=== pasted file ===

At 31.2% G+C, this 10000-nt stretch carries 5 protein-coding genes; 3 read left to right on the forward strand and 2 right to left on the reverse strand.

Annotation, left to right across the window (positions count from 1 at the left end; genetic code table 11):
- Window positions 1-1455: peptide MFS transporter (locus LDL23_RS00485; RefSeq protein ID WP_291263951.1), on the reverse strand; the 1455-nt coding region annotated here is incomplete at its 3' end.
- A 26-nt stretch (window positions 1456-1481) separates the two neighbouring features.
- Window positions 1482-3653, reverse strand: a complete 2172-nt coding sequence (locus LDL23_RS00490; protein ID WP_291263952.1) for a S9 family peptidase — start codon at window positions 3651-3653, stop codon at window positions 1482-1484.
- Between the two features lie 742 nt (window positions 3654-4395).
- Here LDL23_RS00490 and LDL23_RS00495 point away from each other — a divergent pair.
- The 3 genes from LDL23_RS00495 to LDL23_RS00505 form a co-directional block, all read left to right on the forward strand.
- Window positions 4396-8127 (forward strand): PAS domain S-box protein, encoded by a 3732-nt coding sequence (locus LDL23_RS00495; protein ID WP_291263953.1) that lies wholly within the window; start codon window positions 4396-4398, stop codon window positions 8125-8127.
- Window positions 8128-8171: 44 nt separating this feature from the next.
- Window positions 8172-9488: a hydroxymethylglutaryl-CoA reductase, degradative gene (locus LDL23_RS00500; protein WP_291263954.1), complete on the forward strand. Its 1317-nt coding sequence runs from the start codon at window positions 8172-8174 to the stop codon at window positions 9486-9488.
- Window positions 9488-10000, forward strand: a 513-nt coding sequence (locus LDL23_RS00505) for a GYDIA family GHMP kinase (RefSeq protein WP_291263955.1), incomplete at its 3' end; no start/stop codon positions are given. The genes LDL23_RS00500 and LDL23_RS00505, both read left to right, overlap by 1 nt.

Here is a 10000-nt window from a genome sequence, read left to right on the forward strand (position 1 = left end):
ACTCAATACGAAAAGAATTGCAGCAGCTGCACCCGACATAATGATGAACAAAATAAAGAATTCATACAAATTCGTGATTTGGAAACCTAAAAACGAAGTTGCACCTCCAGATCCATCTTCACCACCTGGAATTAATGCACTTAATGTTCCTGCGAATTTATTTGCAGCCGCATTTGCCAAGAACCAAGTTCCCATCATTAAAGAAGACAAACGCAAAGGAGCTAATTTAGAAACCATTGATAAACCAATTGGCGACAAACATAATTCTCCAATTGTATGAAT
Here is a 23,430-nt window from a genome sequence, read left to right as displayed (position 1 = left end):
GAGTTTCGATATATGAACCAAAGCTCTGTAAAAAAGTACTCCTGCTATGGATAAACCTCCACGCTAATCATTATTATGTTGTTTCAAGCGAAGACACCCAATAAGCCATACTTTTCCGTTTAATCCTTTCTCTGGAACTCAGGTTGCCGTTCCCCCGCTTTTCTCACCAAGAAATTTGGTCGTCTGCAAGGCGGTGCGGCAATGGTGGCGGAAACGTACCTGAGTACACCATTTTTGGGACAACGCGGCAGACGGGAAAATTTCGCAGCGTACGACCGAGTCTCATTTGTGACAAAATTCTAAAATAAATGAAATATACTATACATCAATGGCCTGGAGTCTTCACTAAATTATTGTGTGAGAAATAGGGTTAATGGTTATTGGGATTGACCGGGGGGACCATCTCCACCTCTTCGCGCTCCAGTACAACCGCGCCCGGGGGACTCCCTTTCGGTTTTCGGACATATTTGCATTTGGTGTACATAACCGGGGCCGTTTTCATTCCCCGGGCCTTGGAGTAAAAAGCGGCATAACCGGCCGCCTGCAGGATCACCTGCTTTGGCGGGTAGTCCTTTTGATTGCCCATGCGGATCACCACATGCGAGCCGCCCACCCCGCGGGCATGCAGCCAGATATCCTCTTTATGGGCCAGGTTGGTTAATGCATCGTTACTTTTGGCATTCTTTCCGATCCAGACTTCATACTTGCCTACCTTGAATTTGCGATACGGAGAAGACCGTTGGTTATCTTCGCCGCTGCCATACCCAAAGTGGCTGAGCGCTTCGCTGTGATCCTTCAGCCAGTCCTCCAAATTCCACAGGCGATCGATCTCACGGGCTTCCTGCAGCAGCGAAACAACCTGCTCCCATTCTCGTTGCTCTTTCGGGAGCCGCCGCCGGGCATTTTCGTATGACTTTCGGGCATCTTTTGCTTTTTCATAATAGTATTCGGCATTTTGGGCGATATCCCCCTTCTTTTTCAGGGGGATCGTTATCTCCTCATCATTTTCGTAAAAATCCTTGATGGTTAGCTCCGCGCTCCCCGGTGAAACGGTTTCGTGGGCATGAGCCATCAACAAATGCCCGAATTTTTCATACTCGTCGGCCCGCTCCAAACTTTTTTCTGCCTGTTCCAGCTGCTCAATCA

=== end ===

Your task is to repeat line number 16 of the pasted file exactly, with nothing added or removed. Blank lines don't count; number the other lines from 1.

GAGTTTCGATATATGAACCAAAGCTCTGTAAAAAAGTACTCCTGCTATGGATAAACCTCCACGCTAATCATTATTATGTTGTTTCAAGCGAAGACACCCAATAAGCCATACTTTTCCGTTTAATCCTTTCTCTGGAACTCAGGTTGCCGTTCCCCCGCTTTTCTCACCAAGAAATTTGGTCGTCTGCAAGGCGGTGCGGCAATGGTGGCGGAAACGTACCTGAGTACACCATTTTTGGGACAACGCGGCAGACGGGAAAATTTCGCAGCGTACGACCGAGTCTCATTTGTGACAAAATTCTAAAATAAATGAAATATACTATACATCAATGGCCTGGAGTCTTCACTAAATTATTGTGTGAGAAATAGGGTTAATGGTTATTGGGATTGACCGGGGGGACCATCTCCACCTCTTCGCGCTCCAGTACAACCGCGCCCGGGGGACTCCCTTTCGGTTTTCGGACATATTTGCATTTGGTGTACATAACCGGGGCCGTTTTCATTCCCCGGGCCTTGGAGTAAAAAGCGGCATAACCGGCCGCCTGCAGGATCACCTGCTTTGGCGGGTAGTCCTTTTGATTGCCCATGCGGATCACCACATGCGAGCCGCCCACCCCGCGGGCATGCAGCCAGATATCCTCTTTATGGGCCAGGTTGGTTAATGCATCGTTACTTTTGGCATTCTTTCCGATCCAGACTTCATACTTGCCTACCTTGAATTTGCGATACGGAGAAGACCGTTGGTTATCTTCGCCGCTGCCATACCCAAAGTGGCTGAGCGCTTCGCTGTGATCCTTCAGCCAGTCCTCCAAATTCCACAGGCGATCGATCTCACGGGCTTCCTGCAGCAGCGAAACAACCTGCTCCCATTCTCGTTGCTCTTTCGGGAGCCGCCGCCGGGCATTTTCGTATGACTTTCGGGCATCTTTTGCTTTTTCATAATAGTATTCGGCATTTTGGGCGATATCCCCCTTCTTTTTCAGGGGGATCGTTATCTCCTCATCATTTTCGTAAAAATCCTTGATGGTTAGCTCCGCGCTCCCCGGTGAAACGGTTTCGTGGGCATGAGCCATCAACAAATGCCCGAATTTTTCATACTCGTCGGCCCGCTCCAAACTTTTTTCTGCCTGTTCCAGCTGCTCAATCA